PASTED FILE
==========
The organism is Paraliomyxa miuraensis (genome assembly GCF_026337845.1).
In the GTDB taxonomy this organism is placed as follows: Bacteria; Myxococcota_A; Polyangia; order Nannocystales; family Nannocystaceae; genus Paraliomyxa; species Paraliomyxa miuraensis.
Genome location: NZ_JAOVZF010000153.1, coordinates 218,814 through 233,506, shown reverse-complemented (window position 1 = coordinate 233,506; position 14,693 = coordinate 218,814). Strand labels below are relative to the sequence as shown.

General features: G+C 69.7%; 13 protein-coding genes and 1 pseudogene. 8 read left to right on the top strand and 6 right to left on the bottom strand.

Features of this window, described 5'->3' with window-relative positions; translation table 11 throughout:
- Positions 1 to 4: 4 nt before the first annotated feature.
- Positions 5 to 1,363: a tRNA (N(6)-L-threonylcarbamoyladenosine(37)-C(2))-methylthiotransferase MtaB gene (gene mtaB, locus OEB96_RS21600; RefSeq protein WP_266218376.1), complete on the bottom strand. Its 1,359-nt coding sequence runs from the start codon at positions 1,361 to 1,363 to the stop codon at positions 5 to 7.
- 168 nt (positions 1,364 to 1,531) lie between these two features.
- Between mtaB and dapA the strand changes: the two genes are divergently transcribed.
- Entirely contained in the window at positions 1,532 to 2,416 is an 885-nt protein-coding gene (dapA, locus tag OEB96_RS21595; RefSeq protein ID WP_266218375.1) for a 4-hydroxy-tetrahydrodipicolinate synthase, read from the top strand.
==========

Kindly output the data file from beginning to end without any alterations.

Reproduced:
The organism is Paraliomyxa miuraensis (genome assembly GCF_026337845.1).
In the GTDB taxonomy this organism is placed as follows: Bacteria; Myxococcota_A; Polyangia; order Nannocystales; family Nannocystaceae; genus Paraliomyxa; species Paraliomyxa miuraensis.
Genome location: NZ_JAOVZF010000153.1, coordinates 218,814 through 233,506, shown reverse-complemented (window position 1 = coordinate 233,506; position 14,693 = coordinate 218,814). Strand labels below are relative to the sequence as shown.

General features: G+C 69.7%; 13 protein-coding genes and 1 pseudogene. 8 read left to right on the top strand and 6 right to left on the bottom strand.

Features of this window, described 5'->3' with window-relative positions; translation table 11 throughout:
- Positions 1 to 4: 4 nt before the first annotated feature.
- Positions 5 to 1,363: a tRNA (N(6)-L-threonylcarbamoyladenosine(37)-C(2))-methylthiotransferase MtaB gene (gene mtaB, locus OEB96_RS21600; RefSeq protein WP_266218376.1), complete on the bottom strand. Its 1,359-nt coding sequence runs from the start codon at positions 1,361 to 1,363 to the stop codon at positions 5 to 7.
- 168 nt (positions 1,364 to 1,531) lie between these two features.
- Between mtaB and dapA the strand changes: the two genes are divergently transcribed.
- Entirely contained in the window at positions 1,532 to 2,416 is an 885-nt protein-coding gene (dapA, locus tag OEB96_RS21595; RefSeq protein ID WP_266218375.1) for a 4-hydroxy-tetrahydrodipicolinate synthase, read from the top strand.